• I will look him up for sure, probably not before Navigator1965. 😀

      • vicbriggs says:

        Just don’t begin with The Imaginary Institution of Society. It is his magnum opus, but somewhat heavy going. I prefer his polemic writing and those on modern and ancient democracy personally. His Reflections on Racism in World in Fragments are certainly worth a read. 🙂

      • I’m going to have to learn more about him. Interestingly, there is a very controversial NYC neo-classical psychoanalyst who has remained true to Freud as well. This guy’s concept of gender narcissism has had a significant influence upon my own thinking.

      • Will leave this one to you two to sort out! Off to bed, navigator1965 & Vicbriggs! 😀

    • Thanks Vic. If I’m good-enough at my mothering to minimise my kids’ wobbly edges, maximise their resilience and maintain good relationships with them, then I am content.I do love that word – liberating. 🙂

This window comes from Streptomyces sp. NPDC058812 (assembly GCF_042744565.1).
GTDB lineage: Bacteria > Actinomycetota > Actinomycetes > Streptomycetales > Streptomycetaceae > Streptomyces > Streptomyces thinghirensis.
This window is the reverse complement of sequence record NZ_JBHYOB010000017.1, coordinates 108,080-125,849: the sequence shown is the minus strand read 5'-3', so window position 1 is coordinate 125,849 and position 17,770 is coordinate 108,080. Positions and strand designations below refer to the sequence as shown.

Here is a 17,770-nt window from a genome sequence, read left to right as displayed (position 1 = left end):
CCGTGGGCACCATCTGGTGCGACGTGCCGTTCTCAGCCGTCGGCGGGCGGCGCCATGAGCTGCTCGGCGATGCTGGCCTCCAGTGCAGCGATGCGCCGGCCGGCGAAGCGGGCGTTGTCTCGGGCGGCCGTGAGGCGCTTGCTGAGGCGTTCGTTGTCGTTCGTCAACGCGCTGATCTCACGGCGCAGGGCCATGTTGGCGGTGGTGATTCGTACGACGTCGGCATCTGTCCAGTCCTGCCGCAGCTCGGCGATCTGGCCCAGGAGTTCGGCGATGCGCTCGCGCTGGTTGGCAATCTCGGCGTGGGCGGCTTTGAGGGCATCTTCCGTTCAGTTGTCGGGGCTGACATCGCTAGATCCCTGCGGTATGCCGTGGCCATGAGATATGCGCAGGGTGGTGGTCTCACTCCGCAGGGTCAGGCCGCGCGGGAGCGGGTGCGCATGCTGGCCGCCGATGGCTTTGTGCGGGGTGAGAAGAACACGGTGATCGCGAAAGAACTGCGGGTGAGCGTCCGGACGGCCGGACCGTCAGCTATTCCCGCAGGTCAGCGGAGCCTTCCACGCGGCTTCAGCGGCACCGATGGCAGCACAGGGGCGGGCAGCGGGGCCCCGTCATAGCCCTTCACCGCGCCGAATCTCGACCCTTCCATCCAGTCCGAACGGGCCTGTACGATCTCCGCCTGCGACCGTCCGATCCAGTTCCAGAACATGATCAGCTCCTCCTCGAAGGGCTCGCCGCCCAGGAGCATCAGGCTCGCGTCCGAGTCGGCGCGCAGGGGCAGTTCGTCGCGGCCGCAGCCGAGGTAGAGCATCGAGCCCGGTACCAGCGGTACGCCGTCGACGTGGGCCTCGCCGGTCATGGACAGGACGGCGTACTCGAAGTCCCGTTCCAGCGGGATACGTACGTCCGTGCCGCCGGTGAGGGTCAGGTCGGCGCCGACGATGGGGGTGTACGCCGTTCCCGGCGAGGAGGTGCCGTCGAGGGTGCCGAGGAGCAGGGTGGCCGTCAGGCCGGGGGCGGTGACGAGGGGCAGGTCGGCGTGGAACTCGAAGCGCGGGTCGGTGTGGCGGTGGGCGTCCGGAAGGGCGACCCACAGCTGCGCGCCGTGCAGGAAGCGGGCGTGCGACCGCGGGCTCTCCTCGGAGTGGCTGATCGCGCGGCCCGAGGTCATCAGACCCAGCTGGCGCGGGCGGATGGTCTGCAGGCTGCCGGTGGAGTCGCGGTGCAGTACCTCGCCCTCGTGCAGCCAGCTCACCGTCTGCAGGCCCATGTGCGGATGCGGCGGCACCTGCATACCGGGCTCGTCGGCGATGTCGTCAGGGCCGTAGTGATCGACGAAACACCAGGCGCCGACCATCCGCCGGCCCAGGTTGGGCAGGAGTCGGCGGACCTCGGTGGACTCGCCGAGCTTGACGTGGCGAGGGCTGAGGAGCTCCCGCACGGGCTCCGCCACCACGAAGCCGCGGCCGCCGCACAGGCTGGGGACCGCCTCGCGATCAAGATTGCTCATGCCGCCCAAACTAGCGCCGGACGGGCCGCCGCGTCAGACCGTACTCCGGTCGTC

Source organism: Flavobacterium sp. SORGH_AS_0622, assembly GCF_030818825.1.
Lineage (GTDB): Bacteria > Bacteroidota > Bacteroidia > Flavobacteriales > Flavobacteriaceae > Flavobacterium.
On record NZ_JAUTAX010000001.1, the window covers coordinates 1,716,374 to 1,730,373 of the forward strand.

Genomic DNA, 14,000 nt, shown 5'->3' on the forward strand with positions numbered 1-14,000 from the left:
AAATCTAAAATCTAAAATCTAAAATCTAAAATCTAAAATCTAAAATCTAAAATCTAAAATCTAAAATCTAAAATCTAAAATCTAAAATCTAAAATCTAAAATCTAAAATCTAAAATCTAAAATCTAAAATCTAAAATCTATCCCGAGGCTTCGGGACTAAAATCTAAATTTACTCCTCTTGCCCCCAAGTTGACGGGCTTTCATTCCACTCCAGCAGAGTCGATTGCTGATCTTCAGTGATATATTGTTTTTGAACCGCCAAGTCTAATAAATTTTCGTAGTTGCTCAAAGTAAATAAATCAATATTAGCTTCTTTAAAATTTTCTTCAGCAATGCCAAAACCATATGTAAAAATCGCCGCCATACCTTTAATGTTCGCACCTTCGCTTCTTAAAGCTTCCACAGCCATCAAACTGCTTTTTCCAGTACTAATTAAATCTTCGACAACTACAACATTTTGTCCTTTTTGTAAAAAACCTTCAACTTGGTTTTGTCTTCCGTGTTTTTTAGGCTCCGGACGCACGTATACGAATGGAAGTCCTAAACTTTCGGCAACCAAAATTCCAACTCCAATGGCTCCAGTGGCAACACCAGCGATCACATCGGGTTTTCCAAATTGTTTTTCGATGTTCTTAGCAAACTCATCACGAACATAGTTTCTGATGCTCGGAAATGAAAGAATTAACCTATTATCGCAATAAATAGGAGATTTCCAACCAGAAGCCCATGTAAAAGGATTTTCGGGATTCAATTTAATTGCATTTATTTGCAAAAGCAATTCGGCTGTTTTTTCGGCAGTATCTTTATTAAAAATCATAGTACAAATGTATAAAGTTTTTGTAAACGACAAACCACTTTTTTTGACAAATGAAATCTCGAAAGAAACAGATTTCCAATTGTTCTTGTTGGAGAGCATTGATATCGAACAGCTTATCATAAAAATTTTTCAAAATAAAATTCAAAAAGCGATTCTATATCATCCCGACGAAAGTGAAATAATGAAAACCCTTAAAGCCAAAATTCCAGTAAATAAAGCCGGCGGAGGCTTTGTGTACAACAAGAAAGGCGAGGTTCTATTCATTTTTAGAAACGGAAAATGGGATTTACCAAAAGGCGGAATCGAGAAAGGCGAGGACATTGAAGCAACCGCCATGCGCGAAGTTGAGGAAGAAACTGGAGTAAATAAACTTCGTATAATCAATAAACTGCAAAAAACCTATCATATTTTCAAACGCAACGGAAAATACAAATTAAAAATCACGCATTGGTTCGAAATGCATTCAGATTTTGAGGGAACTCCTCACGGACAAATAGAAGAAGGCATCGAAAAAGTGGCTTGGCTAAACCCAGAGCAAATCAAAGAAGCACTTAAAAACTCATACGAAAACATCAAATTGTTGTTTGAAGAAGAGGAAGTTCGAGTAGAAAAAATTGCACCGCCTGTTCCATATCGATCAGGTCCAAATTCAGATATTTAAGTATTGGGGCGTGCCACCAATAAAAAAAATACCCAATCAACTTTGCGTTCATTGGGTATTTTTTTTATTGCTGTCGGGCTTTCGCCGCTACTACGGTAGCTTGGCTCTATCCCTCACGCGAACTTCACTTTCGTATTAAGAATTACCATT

8. Loved this! “I’m a good enough mother, my undies are good enought, too..” And dang it, people like me! Great post!

  9. geanieroake says:

    I always hated the fact that I wasn’t perfectly consistent. I’d lay down the law, then get too lazy to be the enforcer. My floors are sticky too, and have been for days. Thanks for saying it’s O.K.

    • I know! You have the best intentions, then get too tired/frazzed to enforce! A (very respected) girlfriend admitted she hadn’t mopped her floors for a couple of months and I could have kissed her. But she reads and plays a lot with her kids, so where’s the problem in the long run? Thanks for dropping by! 🙂

  10. What a wonderful post, Susan. So much of it rings home. I now feel happy to fall into the category “a good enough mother”. Heaven knows the floors in my house get very little attention, but my heart’s in the right place and my children are very accepting of my multitudes of short comings. I just have to share this on my other blog. Too good not to. 🙂

    • Thanks for reblogging my post, Amelia!
      I came across Winnicott when I was a young mother but the older I get, the more sense he makes in mothering in a balanced way for all, that teaches children resilience.
      Your bear post was a great service, can’t fathom what people do to animals (and each other).
      Looking forward to more of your posts, and will really get my act together and read your book now! The comments on Amazon intrigue me as a teacher. 😊